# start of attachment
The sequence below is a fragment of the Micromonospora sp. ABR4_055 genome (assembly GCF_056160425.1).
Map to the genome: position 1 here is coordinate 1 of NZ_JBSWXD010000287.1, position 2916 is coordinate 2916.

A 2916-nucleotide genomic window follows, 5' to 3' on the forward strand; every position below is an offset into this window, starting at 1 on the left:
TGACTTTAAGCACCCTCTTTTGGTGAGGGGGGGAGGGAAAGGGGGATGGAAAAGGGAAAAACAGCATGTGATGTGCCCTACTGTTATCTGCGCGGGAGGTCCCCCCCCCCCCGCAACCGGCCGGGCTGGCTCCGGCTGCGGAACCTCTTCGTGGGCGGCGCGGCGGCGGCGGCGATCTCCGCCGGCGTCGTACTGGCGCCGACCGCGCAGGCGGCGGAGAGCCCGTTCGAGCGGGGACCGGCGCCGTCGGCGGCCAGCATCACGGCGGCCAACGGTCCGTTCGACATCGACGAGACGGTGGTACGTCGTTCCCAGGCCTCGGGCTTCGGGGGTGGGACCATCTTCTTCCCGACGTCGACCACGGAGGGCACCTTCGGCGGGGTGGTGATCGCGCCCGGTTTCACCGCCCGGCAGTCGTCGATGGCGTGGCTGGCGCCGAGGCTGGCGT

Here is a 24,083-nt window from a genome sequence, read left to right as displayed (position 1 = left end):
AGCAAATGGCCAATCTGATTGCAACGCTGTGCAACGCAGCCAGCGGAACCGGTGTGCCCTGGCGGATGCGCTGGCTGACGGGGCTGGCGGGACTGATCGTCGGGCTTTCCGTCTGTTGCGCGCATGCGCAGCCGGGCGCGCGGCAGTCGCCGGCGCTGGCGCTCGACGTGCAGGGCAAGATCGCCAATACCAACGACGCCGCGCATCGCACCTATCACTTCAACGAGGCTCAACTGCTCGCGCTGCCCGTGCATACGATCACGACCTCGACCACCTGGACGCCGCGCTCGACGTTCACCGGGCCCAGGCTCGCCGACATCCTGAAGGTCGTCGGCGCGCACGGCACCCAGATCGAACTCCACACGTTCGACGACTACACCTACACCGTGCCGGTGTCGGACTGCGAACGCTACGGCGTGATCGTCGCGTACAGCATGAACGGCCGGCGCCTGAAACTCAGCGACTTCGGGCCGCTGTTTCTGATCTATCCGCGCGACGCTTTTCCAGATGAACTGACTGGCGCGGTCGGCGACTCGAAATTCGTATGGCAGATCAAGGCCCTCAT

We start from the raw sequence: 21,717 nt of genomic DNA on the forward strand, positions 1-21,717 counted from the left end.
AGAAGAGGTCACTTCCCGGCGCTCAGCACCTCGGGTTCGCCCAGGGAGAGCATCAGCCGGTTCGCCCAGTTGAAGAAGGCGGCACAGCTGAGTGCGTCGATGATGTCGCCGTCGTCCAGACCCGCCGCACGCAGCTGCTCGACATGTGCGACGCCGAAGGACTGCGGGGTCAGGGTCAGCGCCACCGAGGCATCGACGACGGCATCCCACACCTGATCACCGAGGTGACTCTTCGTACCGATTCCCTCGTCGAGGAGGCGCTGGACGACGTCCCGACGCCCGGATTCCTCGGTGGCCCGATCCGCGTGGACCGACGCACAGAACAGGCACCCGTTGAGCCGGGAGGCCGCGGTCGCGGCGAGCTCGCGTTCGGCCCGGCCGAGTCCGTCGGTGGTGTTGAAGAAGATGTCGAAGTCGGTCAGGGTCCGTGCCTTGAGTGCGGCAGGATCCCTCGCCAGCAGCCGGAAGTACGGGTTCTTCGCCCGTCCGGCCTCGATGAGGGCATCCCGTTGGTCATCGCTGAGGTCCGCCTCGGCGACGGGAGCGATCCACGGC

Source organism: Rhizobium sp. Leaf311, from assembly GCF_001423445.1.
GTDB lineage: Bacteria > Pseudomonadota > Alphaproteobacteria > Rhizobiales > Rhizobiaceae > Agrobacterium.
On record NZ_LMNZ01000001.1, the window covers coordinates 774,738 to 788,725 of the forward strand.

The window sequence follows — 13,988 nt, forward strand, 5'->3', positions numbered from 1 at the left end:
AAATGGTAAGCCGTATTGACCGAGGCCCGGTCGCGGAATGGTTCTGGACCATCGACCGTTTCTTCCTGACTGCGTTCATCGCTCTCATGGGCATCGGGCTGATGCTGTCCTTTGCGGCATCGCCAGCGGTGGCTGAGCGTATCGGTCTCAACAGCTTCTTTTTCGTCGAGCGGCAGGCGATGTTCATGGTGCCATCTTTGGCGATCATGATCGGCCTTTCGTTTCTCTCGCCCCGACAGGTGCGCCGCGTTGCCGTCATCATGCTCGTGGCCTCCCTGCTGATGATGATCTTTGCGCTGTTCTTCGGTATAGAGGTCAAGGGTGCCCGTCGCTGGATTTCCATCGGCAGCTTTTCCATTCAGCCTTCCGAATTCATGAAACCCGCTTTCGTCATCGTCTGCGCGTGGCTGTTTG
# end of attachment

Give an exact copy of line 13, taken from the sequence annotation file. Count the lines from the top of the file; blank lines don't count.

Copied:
AAATGGTAAGCCGTATTGACCGAGGCCCGGTCGCGGAATGGTTCTGGACCATCGACCGTTTCTTCCTGACTGCGTTCATCGCTCTCATGGGCATCGGGCTGATGCTGTCCTTTGCGGCATCGCCAGCGGTGGCTGAGCGTATCGGTCTCAACAGCTTCTTTTTCGTCGAGCGGCAGGCGATGTTCATGGTGCCATCTTTGGCGATCATGATCGGCCTTTCGTTTCTCTCGCCCCGACAGGTGCGCCGCGTTGCCGTCATCATGCTCGTGGCCTCCCTGCTGATGATGATCTTTGCGCTGTTCTTCGGTATAGAGGTCAAGGGTGCCCGTCGCTGGATTTCCATCGGCAGCTTTTCCATTCAGCCTTCCGAATTCATGAAACCCGCTTTCGTCATCGTCTGCGCGTGGCTGTTTG